October 18, 2016: International Journal of Eating Disorders
Natacha Marie De Genna, Lidush Goldschmidt, Nancy L Day, Marie D Cornelius
BACKGROUND: Patterns of smoking vary as a function of age and race. The goals of this study were to identify trajectories of maternal cigarette use over a 17-year span, and to determine if maternal age at first birth and race were associated with smoking trajectories. METHODS: Pregnant women (N=690) were recruited at an urban prenatal clinic. The women (13-42years old; 62% African-American, 38% White) were interviewed about cigarette use during pregnancy and 6, 10, 14, and 16years postpartum...
September 29, 2016: Addictive Behaviors
Sheila E Crowell, Erin A Kaufman
Over the past 2 decades there has been a dramatic shift in understanding of personality disorders, such as borderline personality disorder (BPD). What was historically viewed as an entrenched pattern of antagonistic, interpersonally dependent, and uncorrectable conduct is now seen as the outcome of complex-yet modifiable-developmental processes. The borderline label, which once inspired such harsh opprobrium in clinical communities that early diagnosis was considered taboo, is now increasingly applied to adolescents who are receiving effective treatment and desisting from a borderline trajectory...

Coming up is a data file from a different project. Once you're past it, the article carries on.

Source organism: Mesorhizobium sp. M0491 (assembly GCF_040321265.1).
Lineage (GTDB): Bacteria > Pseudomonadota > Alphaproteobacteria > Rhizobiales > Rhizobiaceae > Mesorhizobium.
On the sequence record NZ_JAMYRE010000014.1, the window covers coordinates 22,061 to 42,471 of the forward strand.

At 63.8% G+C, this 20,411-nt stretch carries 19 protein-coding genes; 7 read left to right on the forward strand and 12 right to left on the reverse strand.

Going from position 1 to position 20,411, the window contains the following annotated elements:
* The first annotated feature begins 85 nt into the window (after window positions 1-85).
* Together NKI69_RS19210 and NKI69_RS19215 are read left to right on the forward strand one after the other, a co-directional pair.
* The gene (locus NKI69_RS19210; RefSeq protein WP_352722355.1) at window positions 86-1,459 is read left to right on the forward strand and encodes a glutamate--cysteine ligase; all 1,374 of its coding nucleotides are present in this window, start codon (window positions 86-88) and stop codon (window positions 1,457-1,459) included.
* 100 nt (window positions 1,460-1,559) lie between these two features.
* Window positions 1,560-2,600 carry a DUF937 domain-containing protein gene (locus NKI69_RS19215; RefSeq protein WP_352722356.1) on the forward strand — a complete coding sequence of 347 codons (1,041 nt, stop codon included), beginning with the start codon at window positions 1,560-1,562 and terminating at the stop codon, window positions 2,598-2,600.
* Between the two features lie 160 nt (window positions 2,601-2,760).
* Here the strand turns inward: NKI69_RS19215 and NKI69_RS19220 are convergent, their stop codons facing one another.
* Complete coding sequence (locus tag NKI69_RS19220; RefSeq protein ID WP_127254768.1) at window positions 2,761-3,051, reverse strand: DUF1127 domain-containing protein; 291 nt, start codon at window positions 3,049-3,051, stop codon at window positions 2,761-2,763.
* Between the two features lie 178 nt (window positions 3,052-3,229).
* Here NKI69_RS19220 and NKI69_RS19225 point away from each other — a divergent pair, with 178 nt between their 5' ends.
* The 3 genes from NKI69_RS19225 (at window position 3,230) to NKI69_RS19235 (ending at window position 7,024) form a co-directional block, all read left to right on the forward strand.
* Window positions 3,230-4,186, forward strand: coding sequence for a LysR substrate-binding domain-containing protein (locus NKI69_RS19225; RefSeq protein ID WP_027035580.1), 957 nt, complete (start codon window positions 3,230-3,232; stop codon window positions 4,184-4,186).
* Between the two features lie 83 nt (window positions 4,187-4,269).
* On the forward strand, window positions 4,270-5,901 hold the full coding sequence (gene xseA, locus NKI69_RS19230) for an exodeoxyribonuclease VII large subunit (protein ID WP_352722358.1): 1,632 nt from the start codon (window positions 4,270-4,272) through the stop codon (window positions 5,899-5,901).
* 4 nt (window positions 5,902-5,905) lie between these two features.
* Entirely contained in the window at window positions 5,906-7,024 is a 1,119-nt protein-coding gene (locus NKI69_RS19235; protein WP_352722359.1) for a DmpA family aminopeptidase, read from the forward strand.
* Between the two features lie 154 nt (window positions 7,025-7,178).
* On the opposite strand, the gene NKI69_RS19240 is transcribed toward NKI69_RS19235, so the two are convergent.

October 2016: Personality Disorders
Gary Sweeten, Matthew Larson, Alex R Piquero
AIM: We estimate group-based dating violence trajectories and identify the adolescent risk factors that explain membership in each trajectory group. METHOD: Using longitudinal data from the Pathways to Desistance Study, which follows a sample of 1354 serious juvenile offenders from Philadelphia, Pennsylvania and Phoenix, Arizona between mid-adolescence and early adulthood, we estimate group-based trajectory models of both emotional dating violence and physical dating violence over a span of five years in young adulthood...